People are motivated either by avoiding something they fear or by being rewarded by something they enjoy. What works for you? Do you have some good ways to reward yourself for being active? What keeps you moving?

 

 

 

 

 

 

Describe Yourself

It takes some forethought and practice to know how to describe yourself.

I once had a meeting set up by a friend who knew I was starting a new venture.  He knew someone who was generous and who had some experience similar to mine and arranged for us to meet.  I prepared what I had and was very excited to impress this stranger.  I had great ideas, plenty of experience to validate my approach, and some written explanations and examples.  I shared them all.

Finally, I  stopped my “presentation” and looked expectantly at him.  He said, <direct quote>, “You have been talking for 20 minutes and I still don’t know what the hell you do.”

Ouch.  But a really, really good ouch.

I went home and Dave took one look at me and said, “Something just happened to you…and it is good.”  He was right.  I had asked some questions of my “benefactor” and he had headed me in a good direction.  I gathered up a flip chart, post it notes, an easel and a myriad of colored markers and pens and my journal while Dave reserved a suite room for me at a hotel in a town an hour away.  I stayed two nights and three days.  I created and defined and practiced and read and came back with an elevator speech and a list of services I provided.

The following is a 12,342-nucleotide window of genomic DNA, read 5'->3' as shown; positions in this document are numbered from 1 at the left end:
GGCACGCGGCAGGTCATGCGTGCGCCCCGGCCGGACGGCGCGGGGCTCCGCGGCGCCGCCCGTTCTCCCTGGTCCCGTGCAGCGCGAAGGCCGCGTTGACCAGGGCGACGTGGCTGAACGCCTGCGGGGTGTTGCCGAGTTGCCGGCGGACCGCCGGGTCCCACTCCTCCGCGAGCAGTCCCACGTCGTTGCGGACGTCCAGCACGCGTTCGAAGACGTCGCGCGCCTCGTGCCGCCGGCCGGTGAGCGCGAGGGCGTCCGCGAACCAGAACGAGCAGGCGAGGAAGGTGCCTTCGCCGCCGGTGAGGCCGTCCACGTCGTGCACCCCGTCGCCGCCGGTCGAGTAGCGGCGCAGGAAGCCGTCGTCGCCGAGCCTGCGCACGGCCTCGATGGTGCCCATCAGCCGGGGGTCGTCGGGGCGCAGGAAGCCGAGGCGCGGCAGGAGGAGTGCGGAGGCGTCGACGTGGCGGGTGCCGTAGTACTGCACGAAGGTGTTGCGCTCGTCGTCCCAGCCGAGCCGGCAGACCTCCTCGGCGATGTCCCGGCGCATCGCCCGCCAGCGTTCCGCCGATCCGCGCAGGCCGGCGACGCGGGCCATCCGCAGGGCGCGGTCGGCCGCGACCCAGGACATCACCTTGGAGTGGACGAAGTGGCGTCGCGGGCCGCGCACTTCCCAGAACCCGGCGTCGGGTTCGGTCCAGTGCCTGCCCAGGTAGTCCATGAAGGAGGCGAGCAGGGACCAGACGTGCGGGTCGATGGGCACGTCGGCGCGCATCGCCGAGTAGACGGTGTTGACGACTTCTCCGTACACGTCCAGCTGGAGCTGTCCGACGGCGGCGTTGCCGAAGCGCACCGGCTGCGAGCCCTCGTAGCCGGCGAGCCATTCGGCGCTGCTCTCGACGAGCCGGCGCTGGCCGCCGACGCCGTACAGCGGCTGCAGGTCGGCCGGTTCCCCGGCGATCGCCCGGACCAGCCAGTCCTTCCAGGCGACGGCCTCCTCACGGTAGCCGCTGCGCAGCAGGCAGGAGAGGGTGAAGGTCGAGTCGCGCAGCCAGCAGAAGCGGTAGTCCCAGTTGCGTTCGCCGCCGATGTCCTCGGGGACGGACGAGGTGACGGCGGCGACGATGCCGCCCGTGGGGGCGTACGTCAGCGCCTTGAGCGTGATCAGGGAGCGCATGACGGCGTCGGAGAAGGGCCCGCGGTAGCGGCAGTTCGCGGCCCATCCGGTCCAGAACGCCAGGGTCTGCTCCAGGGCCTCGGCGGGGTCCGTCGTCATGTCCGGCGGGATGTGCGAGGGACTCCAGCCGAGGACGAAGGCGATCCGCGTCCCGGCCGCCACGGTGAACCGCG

It was the first time I had heard of an elevator speech and it was the spark I needed to launch a successful coaching and training business that has taken me to some very interesting places, learning some very interesting lessons, and meeting some very interesting people.  It was the start of significant growth for me, professionally.

All from a failed attempt at describing myself and what I do.

I sent a note of appreciation to the man (whose name I honestly don’t remember) and a bookmark with a quote on it with:

 

 

It’s never too late. Are you in your third third? Make it your BEST third.

 

 

 

Know Yourself

There is more to DiSC or any personality or behavior style assessment than just knowing your dominant style.  The mixture of styles is an important layer and there are tools to know yourself deeply and to have greater understanding.

For instance, my “D” is high so, I know that I can be opinionated, energetic, decisive….maybe even, at times, domineering, forceful, and direct.  (Though years of being married and having kids and training others on relationships has helped me learn to manage those strengths so that they don’t often get out of hand any more.)

But, my mid-line “i” and “S” has significant influence on my behavior.  The “i” factors in to help me genuinely enjoy people, find conversation easy, and care how I appear to people.  The “S” factors in to make me like things in order, appreciate a system, and to avoid too much conflict in relationships.

And, my very low “C” means that I know when details are important, I need to get help.  Or have a program for it.  Or just simply make myself concentrate…..then plan for re-energizing.

One practical application for me has been to know that there are times when I just have to express my opinion or join in the argument.  I just can’t keep from saying what I know to be true…..BUT, afterwards, I have some angst about how my opinions or expression was received.  Or, I may be concerned about how they made someone else feel.

I used to waste a lot of time fretting and worrying about past conversations.  Now, I have learned the conflict within myself and I try to weigh the outcomes before I say what I am thinking.  I try to hold those more forceful strengths for times when the topic or the project or the situation warrants it.  Then, if I have said what I believe to be true and helpful to others around me, I don’t take all of the responsibility for their reactions on myself.